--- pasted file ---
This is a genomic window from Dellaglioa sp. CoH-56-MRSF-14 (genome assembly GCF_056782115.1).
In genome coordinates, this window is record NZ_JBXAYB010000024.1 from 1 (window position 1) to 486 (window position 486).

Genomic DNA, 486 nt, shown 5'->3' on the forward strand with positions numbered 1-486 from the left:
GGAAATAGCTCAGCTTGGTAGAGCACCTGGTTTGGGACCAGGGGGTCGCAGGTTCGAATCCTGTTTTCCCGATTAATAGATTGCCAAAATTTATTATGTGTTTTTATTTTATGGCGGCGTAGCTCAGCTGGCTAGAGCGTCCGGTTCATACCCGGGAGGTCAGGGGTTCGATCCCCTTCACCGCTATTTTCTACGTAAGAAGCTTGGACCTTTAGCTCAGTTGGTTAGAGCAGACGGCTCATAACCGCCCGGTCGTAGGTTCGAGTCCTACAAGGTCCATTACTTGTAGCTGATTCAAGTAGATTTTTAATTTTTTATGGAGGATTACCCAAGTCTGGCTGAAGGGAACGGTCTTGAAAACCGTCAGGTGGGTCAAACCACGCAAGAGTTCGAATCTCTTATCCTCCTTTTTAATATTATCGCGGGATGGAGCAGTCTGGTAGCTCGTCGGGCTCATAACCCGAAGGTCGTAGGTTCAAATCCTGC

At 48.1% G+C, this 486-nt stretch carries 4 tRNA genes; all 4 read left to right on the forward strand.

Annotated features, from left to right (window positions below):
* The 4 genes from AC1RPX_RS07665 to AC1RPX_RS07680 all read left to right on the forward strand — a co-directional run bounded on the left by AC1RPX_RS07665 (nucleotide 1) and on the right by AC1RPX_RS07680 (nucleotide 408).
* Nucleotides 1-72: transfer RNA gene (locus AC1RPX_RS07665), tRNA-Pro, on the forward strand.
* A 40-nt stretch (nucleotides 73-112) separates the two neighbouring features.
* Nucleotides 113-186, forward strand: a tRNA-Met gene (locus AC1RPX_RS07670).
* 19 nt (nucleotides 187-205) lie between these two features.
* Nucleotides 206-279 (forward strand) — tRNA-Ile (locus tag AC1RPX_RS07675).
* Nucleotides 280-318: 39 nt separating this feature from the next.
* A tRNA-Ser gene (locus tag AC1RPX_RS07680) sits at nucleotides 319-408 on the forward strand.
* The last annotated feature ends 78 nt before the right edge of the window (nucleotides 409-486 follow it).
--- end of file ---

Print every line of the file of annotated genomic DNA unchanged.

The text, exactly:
This is a genomic window from Dellaglioa sp. CoH-56-MRSF-14 (genome assembly GCF_056782115.1).
In genome coordinates, this window is record NZ_JBXAYB010000024.1 from 1 (window position 1) to 486 (window position 486).

Genomic DNA, 486 nt, shown 5'->3' on the forward strand with positions numbered 1-486 from the left:
GGAAATAGCTCAGCTTGGTAGAGCACCTGGTTTGGGACCAGGGGGTCGCAGGTTCGAATCCTGTTTTCCCGATTAATAGATTGCCAAAATTTATTATGTGTTTTTATTTTATGGCGGCGTAGCTCAGCTGGCTAGAGCGTCCGGTTCATACCCGGGAGGTCAGGGGTTCGATCCCCTTCACCGCTATTTTCTACGTAAGAAGCTTGGACCTTTAGCTCAGTTGGTTAGAGCAGACGGCTCATAACCGCCCGGTCGTAGGTTCGAGTCCTACAAGGTCCATTACTTGTAGCTGATTCAAGTAGATTTTTAATTTTTTATGGAGGATTACCCAAGTCTGGCTGAAGGGAACGGTCTTGAAAACCGTCAGGTGGGTCAAACCACGCAAGAGTTCGAATCTCTTATCCTCCTTTTTAATATTATCGCGGGATGGAGCAGTCTGGTAGCTCGTCGGGCTCATAACCCGAAGGTCGTAGGTTCAAATCCTGC

At 48.1% G+C, this 486-nt stretch carries 4 tRNA genes; all 4 read left to right on the forward strand.

Annotated features, from left to right (window positions below):
* The 4 genes from AC1RPX_RS07665 to AC1RPX_RS07680 all read left to right on the forward strand — a co-directional run bounded on the left by AC1RPX_RS07665 (nucleotide 1) and on the right by AC1RPX_RS07680 (nucleotide 408).
* Nucleotides 1-72: transfer RNA gene (locus AC1RPX_RS07665), tRNA-Pro, on the forward strand.
* A 40-nt stretch (nucleotides 73-112) separates the two neighbouring features.
* Nucleotides 113-186, forward strand: a tRNA-Met gene (locus AC1RPX_RS07670).
* 19 nt (nucleotides 187-205) lie between these two features.
* Nucleotides 206-279 (forward strand) — tRNA-Ile (locus tag AC1RPX_RS07675).
* Nucleotides 280-318: 39 nt separating this feature from the next.
* A tRNA-Ser gene (locus tag AC1RPX_RS07680) sits at nucleotides 319-408 on the forward strand.
* The last annotated feature ends 78 nt before the right edge of the window (nucleotides 409-486 follow it).